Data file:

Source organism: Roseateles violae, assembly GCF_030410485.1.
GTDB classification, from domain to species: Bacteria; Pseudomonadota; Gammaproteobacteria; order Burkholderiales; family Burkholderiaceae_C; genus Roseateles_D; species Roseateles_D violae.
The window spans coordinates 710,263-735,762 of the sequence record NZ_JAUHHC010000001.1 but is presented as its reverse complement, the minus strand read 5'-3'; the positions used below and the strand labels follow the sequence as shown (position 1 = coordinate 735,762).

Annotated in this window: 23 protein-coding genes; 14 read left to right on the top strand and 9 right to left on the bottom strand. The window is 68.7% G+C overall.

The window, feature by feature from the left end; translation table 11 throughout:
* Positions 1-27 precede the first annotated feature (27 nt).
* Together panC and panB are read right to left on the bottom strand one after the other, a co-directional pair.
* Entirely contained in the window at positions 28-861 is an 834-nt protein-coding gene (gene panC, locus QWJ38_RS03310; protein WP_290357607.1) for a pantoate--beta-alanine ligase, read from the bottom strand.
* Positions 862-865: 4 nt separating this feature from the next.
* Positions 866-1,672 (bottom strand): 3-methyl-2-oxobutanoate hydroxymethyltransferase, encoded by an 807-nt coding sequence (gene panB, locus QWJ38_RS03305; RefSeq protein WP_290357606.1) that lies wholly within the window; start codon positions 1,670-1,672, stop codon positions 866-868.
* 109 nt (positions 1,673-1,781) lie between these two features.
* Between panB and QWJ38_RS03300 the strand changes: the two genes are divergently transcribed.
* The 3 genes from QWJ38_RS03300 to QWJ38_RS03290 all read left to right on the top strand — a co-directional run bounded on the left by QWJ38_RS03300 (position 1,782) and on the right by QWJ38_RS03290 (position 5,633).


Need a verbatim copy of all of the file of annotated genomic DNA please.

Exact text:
Source organism: Roseateles violae, assembly GCF_030410485.1.
GTDB classification, from domain to species: Bacteria; Pseudomonadota; Gammaproteobacteria; order Burkholderiales; family Burkholderiaceae_C; genus Roseateles_D; species Roseateles_D violae.
The window spans coordinates 710,263-735,762 of the sequence record NZ_JAUHHC010000001.1 but is presented as its reverse complement, the minus strand read 5'-3'; the positions used below and the strand labels follow the sequence as shown (position 1 = coordinate 735,762).

Annotated in this window: 23 protein-coding genes; 14 read left to right on the top strand and 9 right to left on the bottom strand. The window is 68.7% G+C overall.

The window, feature by feature from the left end; translation table 11 throughout:
* Positions 1-27 precede the first annotated feature (27 nt).
* Together panC and panB are read right to left on the bottom strand one after the other, a co-directional pair.
* Entirely contained in the window at positions 28-861 is an 834-nt protein-coding gene (gene panC, locus QWJ38_RS03310; protein WP_290357607.1) for a pantoate--beta-alanine ligase, read from the bottom strand.
* Positions 862-865: 4 nt separating this feature from the next.
* Positions 866-1,672 (bottom strand): 3-methyl-2-oxobutanoate hydroxymethyltransferase, encoded by an 807-nt coding sequence (gene panB, locus QWJ38_RS03305; RefSeq protein WP_290357606.1) that lies wholly within the window; start codon positions 1,670-1,672, stop codon positions 866-868.
* 109 nt (positions 1,673-1,781) lie between these two features.
* Between panB and QWJ38_RS03300 the strand changes: the two genes are divergently transcribed.
* The 3 genes from QWJ38_RS03300 to QWJ38_RS03290 all read left to right on the top strand — a co-directional run bounded on the left by QWJ38_RS03300 (position 1,782) and on the right by QWJ38_RS03290 (position 5,633).